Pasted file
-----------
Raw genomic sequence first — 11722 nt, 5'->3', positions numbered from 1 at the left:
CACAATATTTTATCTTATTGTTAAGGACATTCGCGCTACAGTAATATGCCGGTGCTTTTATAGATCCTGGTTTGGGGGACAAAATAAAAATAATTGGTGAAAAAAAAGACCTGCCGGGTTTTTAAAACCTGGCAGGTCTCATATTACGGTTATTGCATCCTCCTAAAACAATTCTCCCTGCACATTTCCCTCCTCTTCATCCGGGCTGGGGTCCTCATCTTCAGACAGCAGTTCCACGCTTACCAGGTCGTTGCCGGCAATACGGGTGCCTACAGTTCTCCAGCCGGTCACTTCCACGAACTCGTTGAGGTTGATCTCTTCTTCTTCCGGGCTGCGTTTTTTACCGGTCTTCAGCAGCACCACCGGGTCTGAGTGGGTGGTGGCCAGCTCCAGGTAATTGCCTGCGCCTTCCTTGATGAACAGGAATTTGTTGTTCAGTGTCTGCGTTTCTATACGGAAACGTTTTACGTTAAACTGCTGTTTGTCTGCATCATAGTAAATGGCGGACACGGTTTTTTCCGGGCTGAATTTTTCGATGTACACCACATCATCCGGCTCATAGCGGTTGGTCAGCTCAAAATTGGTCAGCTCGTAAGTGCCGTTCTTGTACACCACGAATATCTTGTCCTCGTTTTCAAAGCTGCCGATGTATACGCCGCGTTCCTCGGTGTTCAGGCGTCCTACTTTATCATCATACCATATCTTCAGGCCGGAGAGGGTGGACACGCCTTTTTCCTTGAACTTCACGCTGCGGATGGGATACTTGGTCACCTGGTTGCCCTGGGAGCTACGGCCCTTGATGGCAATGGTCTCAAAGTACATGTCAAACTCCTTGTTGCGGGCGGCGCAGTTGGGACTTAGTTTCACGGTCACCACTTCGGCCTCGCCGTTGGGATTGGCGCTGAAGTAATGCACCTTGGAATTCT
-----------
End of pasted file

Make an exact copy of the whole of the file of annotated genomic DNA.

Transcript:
Raw genomic sequence first — 11722 nt, 5'->3', positions numbered from 1 at the left:
CACAATATTTTATCTTATTGTTAAGGACATTCGCGCTACAGTAATATGCCGGTGCTTTTATAGATCCTGGTTTGGGGGACAAAATAAAAATAATTGGTGAAAAAAAAGACCTGCCGGGTTTTTAAAACCTGGCAGGTCTCATATTACGGTTATTGCATCCTCCTAAAACAATTCTCCCTGCACATTTCCCTCCTCTTCATCCGGGCTGGGGTCCTCATCTTCAGACAGCAGTTCCACGCTTACCAGGTCGTTGCCGGCAATACGGGTGCCTACAGTTCTCCAGCCGGTCACTTCCACGAACTCGTTGAGGTTGATCTCTTCTTCTTCCGGGCTGCGTTTTTTACCGGTCTTCAGCAGCACCACCGGGTCTGAGTGGGTGGTGGCCAGCTCCAGGTAATTGCCTGCGCCTTCCTTGATGAACAGGAATTTGTTGTTCAGTGTCTGCGTTTCTATACGGAAACGTTTTACGTTAAACTGCTGTTTGTCTGCATCATAGTAAATGGCGGACACGGTTTTTTCCGGGCTGAATTTTTCGATGTACACCACATCATCCGGCTCATAGCGGTTGGTCAGCTCAAAATTGGTCAGCTCGTAAGTGCCGTTCTTGTACACCACGAATATCTTGTCCTCGTTTTCAAAGCTGCCGATGTATACGCCGCGTTCCTCGGTGTTCAGGCGTCCTACTTTATCATCATACCATATCTTCAGGCCGGAGAGGGTGGACACGCCTTTTTCCTTGAACTTCACGCTGCGGATGGGATACTTGGTCACCTGGTTGCCCTGGGAGCTACGGCCCTTGATGGCAATGGTCTCAAAGTACATGTCAAACTCCTTGTTGCGGGCGGCGCAGTTGGGACTTAGTTTCACGGTCACCACTTCGGCCTCGCCGTTGGGATTGGCGCTGAAGTAATGCACCTTGGAATTCT